Folio (304 x 224 mm), pp. ix, , 419, ; with nearly 100 illustrations and 2 illustrated fold-out pages; printed boards, with dust-jacket.
US $104 €98
Added to your basket:
The Science and Engineering of Water: An illustrated catalogue of books and manuscripts on Italian hydraulics, 1500-1800.
A lavishly illustrated catalogue, tracing the development of science and engineering through the early modern period. Some 367 printed books, manuscripts, and maps are presented in chronological order, highlighting the relationship between the evolution of ideas and the authors who documented those ideas. Drawing from Mark Andrews’s larger collection of civil engineering, here we see the books, illustrations, and diagrams that formed the daily working tools of Italian scientists, engineers, and builders – from civil engineering’s first printed works in the early sixteenth century to the publication of Venturi’s landmark text on fundamental hydraulic principles in 1797.
Technical researchers will discover a new approach to their subject through the emphasis placed on the role of illustrations in these early engineering works. Moreover, the visual appeal of those illustrations will lead non-technical readers through the story of the early years of science and engineering. Side-bar essays on related topics about aqueducts, river management, and the role of ancient writers provides context for individual book entries.
With descriptions of famous texts such as Galileo’s Discourse on Floating Bodies (1612) or Piranesi’s Ruins of the Fountainhead of the Aqua Julia in Rome (1761) as well as lesser-known mathematical and law texts relating to water engineering, The Science and Engineering of Water is an essential reference work for anyone interested in the history of the book, book illustration, or the history of civil engineering.
You may also be interested in...
MYERS, Robin, Michael HARRIS, and Giles MANDELBROTE (eds).
Lives in Book History: Changing Contours of Research over Forty Years.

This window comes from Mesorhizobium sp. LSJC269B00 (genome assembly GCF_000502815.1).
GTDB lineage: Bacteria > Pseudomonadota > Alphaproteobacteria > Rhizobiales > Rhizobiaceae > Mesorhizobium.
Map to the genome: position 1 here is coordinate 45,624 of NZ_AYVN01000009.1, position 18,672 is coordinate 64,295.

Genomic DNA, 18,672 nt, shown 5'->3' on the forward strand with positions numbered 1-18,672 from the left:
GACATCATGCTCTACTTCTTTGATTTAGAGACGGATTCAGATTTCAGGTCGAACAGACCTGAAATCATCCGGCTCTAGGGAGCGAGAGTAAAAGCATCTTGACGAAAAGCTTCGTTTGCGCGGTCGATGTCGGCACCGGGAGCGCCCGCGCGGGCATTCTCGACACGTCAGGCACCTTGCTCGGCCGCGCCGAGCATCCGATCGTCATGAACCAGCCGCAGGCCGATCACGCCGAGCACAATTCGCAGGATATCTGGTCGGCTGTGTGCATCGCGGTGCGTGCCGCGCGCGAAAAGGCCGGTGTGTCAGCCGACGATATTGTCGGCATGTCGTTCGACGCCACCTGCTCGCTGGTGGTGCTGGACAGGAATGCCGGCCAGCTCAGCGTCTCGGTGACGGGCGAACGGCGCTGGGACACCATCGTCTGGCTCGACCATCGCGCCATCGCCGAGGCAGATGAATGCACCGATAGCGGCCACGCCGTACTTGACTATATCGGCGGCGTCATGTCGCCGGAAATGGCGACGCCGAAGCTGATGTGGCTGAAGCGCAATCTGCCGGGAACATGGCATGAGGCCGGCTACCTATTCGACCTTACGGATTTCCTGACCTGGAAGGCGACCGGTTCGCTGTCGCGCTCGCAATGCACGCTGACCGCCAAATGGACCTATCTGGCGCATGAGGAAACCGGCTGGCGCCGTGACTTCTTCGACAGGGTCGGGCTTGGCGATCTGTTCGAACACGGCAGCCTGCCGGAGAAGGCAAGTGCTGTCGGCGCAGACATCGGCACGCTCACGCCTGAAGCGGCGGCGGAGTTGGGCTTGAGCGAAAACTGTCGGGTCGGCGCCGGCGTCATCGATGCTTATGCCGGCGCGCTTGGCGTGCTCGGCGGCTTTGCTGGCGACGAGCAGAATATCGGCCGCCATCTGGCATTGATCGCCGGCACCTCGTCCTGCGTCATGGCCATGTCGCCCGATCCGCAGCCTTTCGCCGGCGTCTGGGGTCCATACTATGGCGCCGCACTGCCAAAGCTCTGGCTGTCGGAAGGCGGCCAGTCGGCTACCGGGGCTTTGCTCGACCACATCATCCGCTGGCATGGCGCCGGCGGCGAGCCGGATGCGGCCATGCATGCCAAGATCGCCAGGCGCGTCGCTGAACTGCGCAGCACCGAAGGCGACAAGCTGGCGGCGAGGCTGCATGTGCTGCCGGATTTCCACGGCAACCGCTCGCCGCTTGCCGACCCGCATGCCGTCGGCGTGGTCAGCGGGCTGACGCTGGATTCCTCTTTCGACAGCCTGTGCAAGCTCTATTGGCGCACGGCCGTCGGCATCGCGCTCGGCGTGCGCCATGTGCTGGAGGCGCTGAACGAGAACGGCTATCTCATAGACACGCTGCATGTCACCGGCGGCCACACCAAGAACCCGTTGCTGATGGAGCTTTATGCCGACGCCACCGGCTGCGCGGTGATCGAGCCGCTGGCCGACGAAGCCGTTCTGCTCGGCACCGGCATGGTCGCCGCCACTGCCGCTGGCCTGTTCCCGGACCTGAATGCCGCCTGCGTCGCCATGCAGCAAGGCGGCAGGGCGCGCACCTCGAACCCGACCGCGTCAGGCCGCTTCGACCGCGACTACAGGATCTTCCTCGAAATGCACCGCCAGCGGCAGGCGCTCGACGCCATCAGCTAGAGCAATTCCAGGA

‘This volume has grown out of one event in a long series of annual conferences on book-trade history – held to mark the fortieth conference in 2018. For this we had asked nine well-known book historians to give a retrospective review of their field, be it manuscripts, incunabula, book binding, and so on, explaining how they had come into book history, who had been the major influences on them, what the field was like then, what it was like now, and how they would, in the light of the changes they had seen, have done things differently. Everyone mentioned the technological revolution, which had completely changed their way of working and brought a wealth of research material to their desks, greatly amplifying but not substituting for (as they were at pains to point out) research in libraries and archives. Thus these papers are a mix of scholarly assessment and personal reminiscence: likely, we thought, to have a wider readership than just historians of the book.’
A visit to Blestland.
First edition of this novel of utopian socialism which lambasts capitalism and religion. Blestland is a republican workers’ paradise located on a different planet which reveals how the divisions of earth can be abolished: by limiting ‘the enormous power for evil which capital can wield’. Monopolist powers are forbidden, resulting in a society in which ‘you will look in vain for class or religious hatreds, abject poverty and general discontents’. Published six years after William Morris’s News from nowhere, the novel fits securely into the contemporary corpus of utopian socialist fiction. Here organized religion is especially singled out as an evil: ‘fanaticism... accounts for the deplorable want of unity among the masses’, as monopolists stay in power by exploiting workers’ religious differences. Indeed, a missionary provides the plot’s nemesis. The plot manifests Blestland as a dream, which vanished upon waking.